Us is a very deceiving title. It is evidence that sometimes less is more. You go in wondering how an ambitious second feature by Jordan Peele could rest simply on one word. You find out it is actually two letters. The U.S. is us. Once again, Peele has created an alternate dimension that says more about society than realistic dramas do. With Get Out, Peele put together a connect-the-dots psychological thriller that placed American racial politics at the very core. With Us, we have a majestic web of a billion ideas. It may sound like a copout to say, but the current situation of the world isn’t easy to define. Peele doesn’t try to solve it. This time, he flat out just showcases it exists through a new perspective. Us can be frustrating for thriller purists that demand answers with every turn. This is the kind of film that allows you to figure it all out on your own, between the nightmarish images, and the quilt of symbols. Peele was the perfect candidate to host the new Twilight Zone series, especially seeing how Us is a never-ending Twilight Zone episode (it’s as if the big reveal at the end of the episode keeps going, because this is a marathon).
Get Out’s story is much tighter; every single question had an answer. Us is more elaborate with its ideas, but less inclined to detail everything. As a result, Get Out makes more sense, but Us expands the darkest depths of your mind a thousand times more. You can’t squarely pinpoint it down as racial politics this time around. This is hell, but it’s America. In probably the most defining moment that stopped my heart (more than any jump, any shed of blood, any scary image) was the phrase “We’re Americans” as an answer to the film’s defining question (why is this happening?). For me, that was stomach churning.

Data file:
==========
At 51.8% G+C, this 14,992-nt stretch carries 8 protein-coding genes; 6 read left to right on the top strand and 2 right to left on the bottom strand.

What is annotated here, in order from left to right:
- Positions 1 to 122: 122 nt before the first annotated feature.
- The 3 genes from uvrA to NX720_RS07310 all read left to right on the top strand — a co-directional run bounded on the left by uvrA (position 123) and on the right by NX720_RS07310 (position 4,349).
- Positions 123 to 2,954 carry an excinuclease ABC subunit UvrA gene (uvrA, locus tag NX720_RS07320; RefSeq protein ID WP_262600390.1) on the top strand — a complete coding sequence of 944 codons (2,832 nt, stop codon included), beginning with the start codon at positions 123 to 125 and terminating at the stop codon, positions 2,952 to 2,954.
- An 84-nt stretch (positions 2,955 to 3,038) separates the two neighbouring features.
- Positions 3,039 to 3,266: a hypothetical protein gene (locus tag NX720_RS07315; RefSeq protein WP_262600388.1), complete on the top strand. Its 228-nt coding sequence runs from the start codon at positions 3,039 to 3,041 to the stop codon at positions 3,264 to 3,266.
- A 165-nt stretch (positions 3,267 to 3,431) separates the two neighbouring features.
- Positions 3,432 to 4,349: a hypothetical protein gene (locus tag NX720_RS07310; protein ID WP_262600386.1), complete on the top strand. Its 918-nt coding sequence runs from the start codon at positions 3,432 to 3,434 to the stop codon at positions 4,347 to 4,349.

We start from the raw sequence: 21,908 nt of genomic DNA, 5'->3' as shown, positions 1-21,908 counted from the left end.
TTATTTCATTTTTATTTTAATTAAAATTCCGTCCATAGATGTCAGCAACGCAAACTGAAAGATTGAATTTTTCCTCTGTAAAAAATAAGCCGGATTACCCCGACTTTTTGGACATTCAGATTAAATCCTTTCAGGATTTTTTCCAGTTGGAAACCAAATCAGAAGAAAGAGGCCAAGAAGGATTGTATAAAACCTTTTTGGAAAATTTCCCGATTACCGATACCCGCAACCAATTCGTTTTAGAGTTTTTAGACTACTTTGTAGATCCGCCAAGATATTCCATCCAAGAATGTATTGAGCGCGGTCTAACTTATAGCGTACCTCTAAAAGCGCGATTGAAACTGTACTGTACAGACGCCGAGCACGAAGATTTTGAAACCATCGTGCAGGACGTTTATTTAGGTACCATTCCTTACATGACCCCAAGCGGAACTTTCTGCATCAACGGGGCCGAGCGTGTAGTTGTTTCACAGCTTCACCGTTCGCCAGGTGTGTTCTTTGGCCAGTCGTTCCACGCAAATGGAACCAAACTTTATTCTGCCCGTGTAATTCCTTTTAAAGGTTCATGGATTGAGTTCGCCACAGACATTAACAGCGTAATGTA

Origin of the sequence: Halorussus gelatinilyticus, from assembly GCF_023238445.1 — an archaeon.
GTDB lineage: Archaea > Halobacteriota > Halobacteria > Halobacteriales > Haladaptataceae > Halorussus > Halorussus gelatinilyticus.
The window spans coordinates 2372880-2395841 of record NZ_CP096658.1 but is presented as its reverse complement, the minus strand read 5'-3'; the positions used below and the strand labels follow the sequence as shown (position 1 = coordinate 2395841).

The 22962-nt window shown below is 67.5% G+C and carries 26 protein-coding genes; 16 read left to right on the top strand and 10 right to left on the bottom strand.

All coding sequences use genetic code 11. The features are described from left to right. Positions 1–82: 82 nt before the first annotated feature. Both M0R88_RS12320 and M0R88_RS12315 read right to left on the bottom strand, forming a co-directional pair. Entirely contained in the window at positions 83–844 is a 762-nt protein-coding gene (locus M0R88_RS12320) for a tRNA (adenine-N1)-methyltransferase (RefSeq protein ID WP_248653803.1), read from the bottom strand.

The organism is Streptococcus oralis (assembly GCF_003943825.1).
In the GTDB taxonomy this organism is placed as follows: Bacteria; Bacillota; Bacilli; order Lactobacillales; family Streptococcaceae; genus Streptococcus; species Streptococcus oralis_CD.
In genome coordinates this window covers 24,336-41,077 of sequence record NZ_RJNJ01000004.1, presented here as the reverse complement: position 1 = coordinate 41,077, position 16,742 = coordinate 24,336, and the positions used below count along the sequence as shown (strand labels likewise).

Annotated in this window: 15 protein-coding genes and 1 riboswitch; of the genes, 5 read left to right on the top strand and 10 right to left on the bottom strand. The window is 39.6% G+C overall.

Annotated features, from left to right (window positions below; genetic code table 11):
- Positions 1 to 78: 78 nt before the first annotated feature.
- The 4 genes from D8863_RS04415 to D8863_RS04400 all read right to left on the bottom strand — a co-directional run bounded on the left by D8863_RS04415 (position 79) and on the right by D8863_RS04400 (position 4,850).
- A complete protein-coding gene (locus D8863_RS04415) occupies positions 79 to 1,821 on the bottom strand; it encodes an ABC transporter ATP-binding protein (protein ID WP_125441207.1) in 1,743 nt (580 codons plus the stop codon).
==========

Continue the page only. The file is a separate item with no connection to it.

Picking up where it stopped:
Two key elements are why this film not only works, it’s downright unforgettable. As previously discussed, Peele’s directorial lens is a major factor here. It’s more than just the fact that a director and producer is working on his own screenplay. Peele has a great eye for juxtaposition, and he’s gotten even better with it this time around. We start off with an old television set blasting retro commercials at us, with a young Adelaide’s eyes reflecting. A commercial for Hands Across America plays. This innocent plug features many images of smiles and faces in different moments. Back in 1986, this was a uniting of citizens. The way Peele plays this out, it’s the damnation of a civilization. All of these blank faces and broad smiles, locked in grids. This is later contrasted with the opening credits sequence: a zooming out of a wall of rabbits locked in cages as if they were bodies in a morgue. We may smile, but we are stuck in these cells for life.